Riddle me this: When is having to pay the settlement costs of Bush’s lawsuit not the worst loss for your taxpayer base? Answer: When those taxpayers lose their football team as well.

Years of unabashed fandom, the dedication of their time, their hearts and, most importantly, their dollars … all for naught. On top of all of that, the man who brought you the team you love, Mizzou’s son, Stan Kroenke? He essentially called you horrible fans on his way out the door.

Everything you’ve done since then — complain on message boards, blog posts, Twitter hashtags — has unfortunately only come off as petty. Not that your complaints are unjustified — attendance for Rams games would have probably been higher, but the Rams haven’t had a winning season since 2003. Rams fans? They just can’t catch a break.

Loser: Robert Quinn

Robert Quinn is the highest paid player on the team. The defensive end signed a four-year, $57 million extension with the team — $41M guaranteed — which will keep him with the Rams until 2020. Unfortunately, the big paycheck equates to more taxes with the move to Los Angeles. The state tax rate for the highest income bracket in Missouri? 6 percent. For California? 13.3 percent.

More money, more tax problems.

Loser: Oakland Raiders

Oh, Raiders. A few months ago, it seemed as if you had everything sewn up. You had teamed up with the Chargers on a $1.7 billion stadium project in Carson, and the city of St. Louis had a plan in place to keep the Rams. Your return to Los Angeles seemed imminent.

And then Kroenke went … well, Kroenke, and it all fell apart.

It was one of those rare instances when an NFL team threatened relocation in order to obtain a new stadium, and it failed. Sure, the NFL offered the Raiders $100 million to put toward new stadium costs, an option to join the Rams in Los Angeles — if the Chargers decline to relocate — but at the end of the day, you are currently in a 50-plus-year-old stadium that hasn’t been renovated since the '90s. With a stipend from the NFL that is 10 percent of your new stadium costs, and any hope of moving to L.A. — on what will certainly be unfavorable terms from Kroenke — is only open to you if the Chargers refuse to relocate.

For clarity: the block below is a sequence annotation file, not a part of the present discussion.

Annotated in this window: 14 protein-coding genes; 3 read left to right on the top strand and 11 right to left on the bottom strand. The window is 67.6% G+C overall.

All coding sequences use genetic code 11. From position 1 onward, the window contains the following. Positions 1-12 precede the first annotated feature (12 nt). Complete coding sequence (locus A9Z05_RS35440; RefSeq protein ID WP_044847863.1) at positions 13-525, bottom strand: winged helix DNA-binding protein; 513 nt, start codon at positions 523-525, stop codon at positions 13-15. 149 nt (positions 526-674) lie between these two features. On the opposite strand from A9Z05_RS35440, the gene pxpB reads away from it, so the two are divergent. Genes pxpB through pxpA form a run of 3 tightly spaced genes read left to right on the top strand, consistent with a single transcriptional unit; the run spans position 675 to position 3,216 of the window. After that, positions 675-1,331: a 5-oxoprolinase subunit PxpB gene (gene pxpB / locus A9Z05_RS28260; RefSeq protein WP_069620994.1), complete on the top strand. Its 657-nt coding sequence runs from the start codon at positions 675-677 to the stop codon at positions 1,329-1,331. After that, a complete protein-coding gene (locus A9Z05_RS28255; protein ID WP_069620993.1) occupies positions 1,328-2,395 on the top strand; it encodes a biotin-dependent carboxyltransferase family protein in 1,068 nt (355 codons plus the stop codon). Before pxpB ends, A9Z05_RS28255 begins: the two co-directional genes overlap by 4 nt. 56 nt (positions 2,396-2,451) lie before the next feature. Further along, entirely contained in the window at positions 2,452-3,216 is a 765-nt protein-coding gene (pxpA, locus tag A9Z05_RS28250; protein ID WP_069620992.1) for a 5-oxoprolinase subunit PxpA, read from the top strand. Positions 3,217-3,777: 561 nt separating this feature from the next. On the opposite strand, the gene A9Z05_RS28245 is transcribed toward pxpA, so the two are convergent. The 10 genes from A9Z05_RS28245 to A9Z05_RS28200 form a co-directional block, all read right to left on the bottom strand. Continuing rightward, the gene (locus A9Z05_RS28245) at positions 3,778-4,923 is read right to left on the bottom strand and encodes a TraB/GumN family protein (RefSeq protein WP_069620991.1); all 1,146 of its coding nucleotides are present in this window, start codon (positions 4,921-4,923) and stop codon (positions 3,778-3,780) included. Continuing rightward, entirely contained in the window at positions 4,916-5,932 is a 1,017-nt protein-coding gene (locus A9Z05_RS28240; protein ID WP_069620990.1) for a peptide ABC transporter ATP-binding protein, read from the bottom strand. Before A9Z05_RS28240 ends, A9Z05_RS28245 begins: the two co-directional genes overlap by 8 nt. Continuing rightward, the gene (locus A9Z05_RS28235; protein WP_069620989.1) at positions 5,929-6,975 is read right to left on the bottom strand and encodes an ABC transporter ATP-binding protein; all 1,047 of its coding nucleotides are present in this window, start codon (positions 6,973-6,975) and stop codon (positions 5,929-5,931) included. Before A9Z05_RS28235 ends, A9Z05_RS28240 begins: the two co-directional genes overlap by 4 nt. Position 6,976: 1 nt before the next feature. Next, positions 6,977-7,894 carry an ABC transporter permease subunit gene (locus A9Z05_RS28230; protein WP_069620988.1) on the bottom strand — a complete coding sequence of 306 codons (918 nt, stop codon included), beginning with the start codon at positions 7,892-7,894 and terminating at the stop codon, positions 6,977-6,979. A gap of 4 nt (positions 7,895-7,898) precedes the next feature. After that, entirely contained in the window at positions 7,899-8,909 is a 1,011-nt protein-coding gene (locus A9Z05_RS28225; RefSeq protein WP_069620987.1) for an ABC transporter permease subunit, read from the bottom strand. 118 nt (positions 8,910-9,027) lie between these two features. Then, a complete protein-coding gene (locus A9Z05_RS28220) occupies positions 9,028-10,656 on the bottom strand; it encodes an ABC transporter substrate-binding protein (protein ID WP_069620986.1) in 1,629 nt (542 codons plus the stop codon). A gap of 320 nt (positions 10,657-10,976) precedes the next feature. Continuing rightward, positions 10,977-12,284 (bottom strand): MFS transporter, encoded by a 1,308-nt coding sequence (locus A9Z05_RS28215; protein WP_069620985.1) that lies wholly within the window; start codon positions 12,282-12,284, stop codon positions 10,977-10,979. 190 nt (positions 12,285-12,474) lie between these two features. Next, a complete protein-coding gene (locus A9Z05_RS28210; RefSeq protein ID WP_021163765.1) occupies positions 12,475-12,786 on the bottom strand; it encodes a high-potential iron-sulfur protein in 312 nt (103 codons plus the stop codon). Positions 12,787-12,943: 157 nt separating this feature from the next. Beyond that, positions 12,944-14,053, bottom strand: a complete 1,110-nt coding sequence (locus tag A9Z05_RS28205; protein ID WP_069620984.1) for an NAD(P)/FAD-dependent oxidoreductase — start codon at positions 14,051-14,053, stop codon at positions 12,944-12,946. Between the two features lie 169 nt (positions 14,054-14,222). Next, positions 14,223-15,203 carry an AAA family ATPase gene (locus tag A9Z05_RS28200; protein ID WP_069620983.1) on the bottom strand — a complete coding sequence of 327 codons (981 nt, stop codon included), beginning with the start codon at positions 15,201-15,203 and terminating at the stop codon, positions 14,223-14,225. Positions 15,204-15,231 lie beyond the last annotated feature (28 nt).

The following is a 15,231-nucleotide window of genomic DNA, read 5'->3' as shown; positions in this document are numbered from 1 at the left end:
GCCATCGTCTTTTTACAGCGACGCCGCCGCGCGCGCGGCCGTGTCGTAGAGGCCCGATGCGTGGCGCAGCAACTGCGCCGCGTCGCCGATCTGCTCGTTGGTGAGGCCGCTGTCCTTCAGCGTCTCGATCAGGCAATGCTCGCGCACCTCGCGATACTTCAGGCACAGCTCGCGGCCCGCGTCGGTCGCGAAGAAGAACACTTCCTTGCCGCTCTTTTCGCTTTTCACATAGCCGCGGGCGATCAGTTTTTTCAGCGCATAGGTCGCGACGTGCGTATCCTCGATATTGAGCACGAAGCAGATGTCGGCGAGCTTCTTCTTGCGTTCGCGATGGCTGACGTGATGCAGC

It certainly wasn’t the scenario that team owner Mark Davis envisioned.

Loser: Twitter

It is 2016, and the proper Twitter handle can make or break your company. With the move to L.A., the handle, @LARams, would seemingly make sense for the returning franchise. The problem? Lara Sasken, a director of communications at GoPro, already owns the handle and has done so since 2008.

Even the @InglewoodRams Twitter handle has already been snatched up by a user following the Rams’ relocation progress. This all becomes an unwanted mess as the exchange of Twitter handles is prohibited per Twitter’s terms and conditions. The company itself will seemingly have to step in to help set things right between the parties, assuming the Rams ultimately decide to use @LARams.